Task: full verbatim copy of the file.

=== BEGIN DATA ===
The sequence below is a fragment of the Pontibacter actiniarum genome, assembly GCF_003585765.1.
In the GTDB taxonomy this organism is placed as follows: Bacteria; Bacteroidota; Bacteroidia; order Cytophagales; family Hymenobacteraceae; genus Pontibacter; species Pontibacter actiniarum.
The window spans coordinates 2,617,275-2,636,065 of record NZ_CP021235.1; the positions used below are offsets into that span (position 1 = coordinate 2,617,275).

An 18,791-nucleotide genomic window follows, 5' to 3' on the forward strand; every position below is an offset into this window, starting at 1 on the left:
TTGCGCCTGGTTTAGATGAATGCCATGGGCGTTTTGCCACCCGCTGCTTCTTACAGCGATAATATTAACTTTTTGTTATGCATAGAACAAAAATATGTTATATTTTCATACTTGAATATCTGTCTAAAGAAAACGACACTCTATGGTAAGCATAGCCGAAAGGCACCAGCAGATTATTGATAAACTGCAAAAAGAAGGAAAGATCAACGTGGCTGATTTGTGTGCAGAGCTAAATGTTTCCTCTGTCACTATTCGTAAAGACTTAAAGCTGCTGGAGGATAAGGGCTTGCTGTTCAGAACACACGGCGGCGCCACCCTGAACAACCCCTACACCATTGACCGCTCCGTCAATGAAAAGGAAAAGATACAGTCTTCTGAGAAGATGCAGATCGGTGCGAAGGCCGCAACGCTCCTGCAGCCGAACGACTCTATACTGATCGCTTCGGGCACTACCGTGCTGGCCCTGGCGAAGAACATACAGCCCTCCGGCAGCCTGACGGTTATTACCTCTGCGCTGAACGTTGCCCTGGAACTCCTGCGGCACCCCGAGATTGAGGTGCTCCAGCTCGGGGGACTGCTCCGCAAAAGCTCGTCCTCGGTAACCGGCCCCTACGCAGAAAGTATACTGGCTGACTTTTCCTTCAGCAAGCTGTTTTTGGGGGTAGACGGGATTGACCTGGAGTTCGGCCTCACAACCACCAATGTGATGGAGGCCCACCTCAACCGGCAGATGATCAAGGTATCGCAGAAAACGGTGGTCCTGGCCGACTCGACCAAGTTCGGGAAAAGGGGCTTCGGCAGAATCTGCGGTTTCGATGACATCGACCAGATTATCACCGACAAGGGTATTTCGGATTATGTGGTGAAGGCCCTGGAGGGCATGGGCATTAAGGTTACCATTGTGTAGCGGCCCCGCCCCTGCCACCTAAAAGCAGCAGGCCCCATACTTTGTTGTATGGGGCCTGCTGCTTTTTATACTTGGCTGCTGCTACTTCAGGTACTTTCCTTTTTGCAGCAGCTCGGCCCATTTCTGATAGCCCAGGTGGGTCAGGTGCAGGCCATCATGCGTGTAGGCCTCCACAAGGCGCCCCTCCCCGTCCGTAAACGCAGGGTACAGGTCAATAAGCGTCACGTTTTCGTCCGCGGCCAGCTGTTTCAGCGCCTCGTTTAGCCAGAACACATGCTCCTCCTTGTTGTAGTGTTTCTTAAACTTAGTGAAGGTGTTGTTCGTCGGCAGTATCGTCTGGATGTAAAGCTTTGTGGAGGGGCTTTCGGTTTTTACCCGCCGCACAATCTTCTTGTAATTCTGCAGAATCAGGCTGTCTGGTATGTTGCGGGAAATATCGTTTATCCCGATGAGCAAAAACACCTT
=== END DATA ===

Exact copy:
The sequence below is a fragment of the Pontibacter actiniarum genome, assembly GCF_003585765.1.
In the GTDB taxonomy this organism is placed as follows: Bacteria; Bacteroidota; Bacteroidia; order Cytophagales; family Hymenobacteraceae; genus Pontibacter; species Pontibacter actiniarum.
The window spans coordinates 2,617,275-2,636,065 of record NZ_CP021235.1; the positions used below are offsets into that span (position 1 = coordinate 2,617,275).

An 18,791-nucleotide genomic window follows, 5' to 3' on the forward strand; every position below is an offset into this window, starting at 1 on the left:
TTGCGCCTGGTTTAGATGAATGCCATGGGCGTTTTGCCACCCGCTGCTTCTTACAGCGATAATATTAACTTTTTGTTATGCATAGAACAAAAATATGTTATATTTTCATACTTGAATATCTGTCTAAAGAAAACGACACTCTATGGTAAGCATAGCCGAAAGGCACCAGCAGATTATTGATAAACTGCAAAAAGAAGGAAAGATCAACGTGGCTGATTTGTGTGCAGAGCTAAATGTTTCCTCTGTCACTATTCGTAAAGACTTAAAGCTGCTGGAGGATAAGGGCTTGCTGTTCAGAACACACGGCGGCGCCACCCTGAACAACCCCTACACCATTGACCGCTCCGTCAATGAAAAGGAAAAGATACAGTCTTCTGAGAAGATGCAGATCGGTGCGAAGGCCGCAACGCTCCTGCAGCCGAACGACTCTATACTGATCGCTTCGGGCACTACCGTGCTGGCCCTGGCGAAGAACATACAGCCCTCCGGCAGCCTGACGGTTATTACCTCTGCGCTGAACGTTGCCCTGGAACTCCTGCGGCACCCCGAGATTGAGGTGCTCCAGCTCGGGGGACTGCTCCGCAAAAGCTCGTCCTCGGTAACCGGCCCCTACGCAGAAAGTATACTGGCTGACTTTTCCTTCAGCAAGCTGTTTTTGGGGGTAGACGGGATTGACCTGGAGTTCGGCCTCACAACCACCAATGTGATGGAGGCCCACCTCAACCGGCAGATGATCAAGGTATCGCAGAAAACGGTGGTCCTGGCCGACTCGACCAAGTTCGGGAAAAGGGGCTTCGGCAGAATCTGCGGTTTCGATGACATCGACCAGATTATCACCGACAAGGGTATTTCGGATTATGTGGTGAAGGCCCTGGAGGGCATGGGCATTAAGGTTACCATTGTGTAGCGGCCCCGCCCCTGCCACCTAAAAGCAGCAGGCCCCATACTTTGTTGTATGGGGCCTGCTGCTTTTTATACTTGGCTGCTGCTACTTCAGGTACTTTCCTTTTTGCAGCAGCTCGGCCCATTTCTGATAGCCCAGGTGGGTCAGGTGCAGGCCATCATGCGTGTAGGCCTCCACAAGGCGCCCCTCCCCGTCCGTAAACGCAGGGTACAGGTCAATAAGCGTCACGTTTTCGTCCGCGGCCAGCTGTTTCAGCGCCTCGTTTAGCCAGAACACATGCTCCTCCTTGTTGTAGTGTTTCTTAAACTTAGTGAAGGTGTTGTTCGTCGGCAGTATCGTCTGGATGTAAAGCTTTGTGGAGGGGCTTTCGGTTTTTACCCGCCGCACAATCTTCTTGTAATTCTGCAGAATCAGGCTGTCTGGTATGTTGCGGGAAATATCGTTTATCCCGATGAGCAAAAACACCTT